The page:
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The RLX flies under the radar compared with ostentatious rivals and goes down the road with its supercar-derived hybrid powertrain. Acura’s low-volume luxury sedan has the basic tenants of its species—upscale features and spacious accommodations—but lacks the wow factor that we expect. Its obsolete infotainment system and generic cabin design are easy to overlook, but its solid build quality and notable fuel economy will satisfy buyers. Along with a standard V-6 engine, there’s a unique hybrid model that operates smoothly and accelerates rapidly. Still, the 2020 RLX is too unassuming to challenge its snazziest classmates.
For 2020, Acura chose not to make any meaningful changes to the RLX lineup. The last major update was back in 2018, when the company mercifully redesigned its beaklike grille and added more desirable features.
There aren’t many reasons to choose the RLX over similarly priced luxury alternatives, but its powerful hybrid system is certainly one. Although the Sport Hybrid model costs an extra $7000, it makes the Acura one of the quickest and most fuel-efficient sedans in the segment. The upgrade also brings all the best content such as a 360-degree camera system, front and rear parking sensors, head-up display, heated and ventilated front seats, remote start, and more. Other than a handful of accessories, that rounds out the available options on the 2020 RLX Sport Hybrid.
A 310-hp V-6 is standard and comes linked to a 10-speed automatic transmission and front-wheel drive. The regular RLX also has rear-wheel steering that helps improve cornering. The Sport Hybrid model pairs a 3.5-liter V-6 with three electric motors that generate a combined 377 horsepower. In fact, the hybrid powertrain is derived from the one used in the Acura NSX supercar. The Sport Hybrid’s blistering acceleration and seamless operation made it enjoyable to navigate through city streets or blast down highway straights. Unfortunately, the RLX felt less athletic in turns because most of its mass sits up front. Although Acura’s all-wheel-drive system (called SH-AWD) is designed to aid handling, it isn’t as pleasing on twisty roads as alternatives such as the Genesis G80 and the Jaguar XF.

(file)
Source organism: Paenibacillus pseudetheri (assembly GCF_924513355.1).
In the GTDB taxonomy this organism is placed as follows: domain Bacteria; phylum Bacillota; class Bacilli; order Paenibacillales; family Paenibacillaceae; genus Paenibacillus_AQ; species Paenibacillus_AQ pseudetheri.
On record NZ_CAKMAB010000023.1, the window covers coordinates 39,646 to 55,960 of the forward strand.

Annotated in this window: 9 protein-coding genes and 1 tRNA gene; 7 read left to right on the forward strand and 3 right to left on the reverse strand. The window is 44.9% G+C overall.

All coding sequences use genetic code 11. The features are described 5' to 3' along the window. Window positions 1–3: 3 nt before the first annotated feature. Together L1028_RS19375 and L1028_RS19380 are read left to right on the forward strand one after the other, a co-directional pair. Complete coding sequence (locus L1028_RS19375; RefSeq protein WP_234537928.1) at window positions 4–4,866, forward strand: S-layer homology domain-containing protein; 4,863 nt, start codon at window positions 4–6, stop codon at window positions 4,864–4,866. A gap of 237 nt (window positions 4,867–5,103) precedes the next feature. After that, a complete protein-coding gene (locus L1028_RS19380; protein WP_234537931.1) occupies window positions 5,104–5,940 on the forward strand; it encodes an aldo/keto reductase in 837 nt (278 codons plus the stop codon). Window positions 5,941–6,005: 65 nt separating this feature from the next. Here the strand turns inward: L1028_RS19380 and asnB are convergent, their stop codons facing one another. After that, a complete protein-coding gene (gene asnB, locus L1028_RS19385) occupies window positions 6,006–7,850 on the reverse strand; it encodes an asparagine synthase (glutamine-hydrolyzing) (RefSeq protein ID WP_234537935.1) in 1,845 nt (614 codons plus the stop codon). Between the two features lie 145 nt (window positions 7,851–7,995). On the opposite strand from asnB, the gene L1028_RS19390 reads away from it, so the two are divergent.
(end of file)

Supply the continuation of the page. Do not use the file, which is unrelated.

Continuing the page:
The 2020 RLX boasts two different powertrains with two different sets of EPA fuel-economy ratings. The standard V-6 setup is expected to earn 20 mpg in the city and 29 mpg on the highway. While the latter number doesn’t change on the hybrid RLX, its city rating significantly increases. The Sport Hybrid model is EPA-rated at 28 mpg city, which is 4 mpg more than luxury alternatives such as the Mercedes-Benz E-class and the Audi A6. However, we haven’t had a chance to test the Acura sedan on our 200-mile real-world fuel-economy test route.
Inside the RLX’s nicely trimmed cabin, occupants will find plenty of space in both the front and the back. Comfortable seating and a long list of standard amenities are sure to please. Leather upholstery, power-adjustable seats with heat, three-zone automatic climate control, a power-adjustable steering wheel, ambient interior lighting, and a power sunroof come on all models. While the regular RLX offers up to 15 cubic feet of cargo space in its trunk, the Sport Hybrid model’s battery pack shrinks it down to 12 cubes.
Every 2020 RLX is outfitted with an outdated infotainment system that is displayed through dual screens. Despite a useful rotary controller and physical buttons, the experience is hampered by generic graphics and a lack of contemporary features. A 14-speaker ELS Studio audio system and built-in navigation are standard, but Apple CarPlay and Android Auto integration is missing.
The 2019 RLX earned a five-star crash-test rating from the National Highway Traffic Safety Administration (NHTSA), but the 2020 RLX wasn’t named a Top Safety Pick by the Insurance Institute for Highway Safety (IIHS). Still, both models have a comprehensive suite of standard driver-assistance technology. Key safety features include:
While the 2020 RLX has a competitive limited and powertrain warranty, Acura doesn’t offer any complimentary scheduled maintenance. Meanwhile, rivals such as BMW and Jaguar offer impressive complimentary periods.
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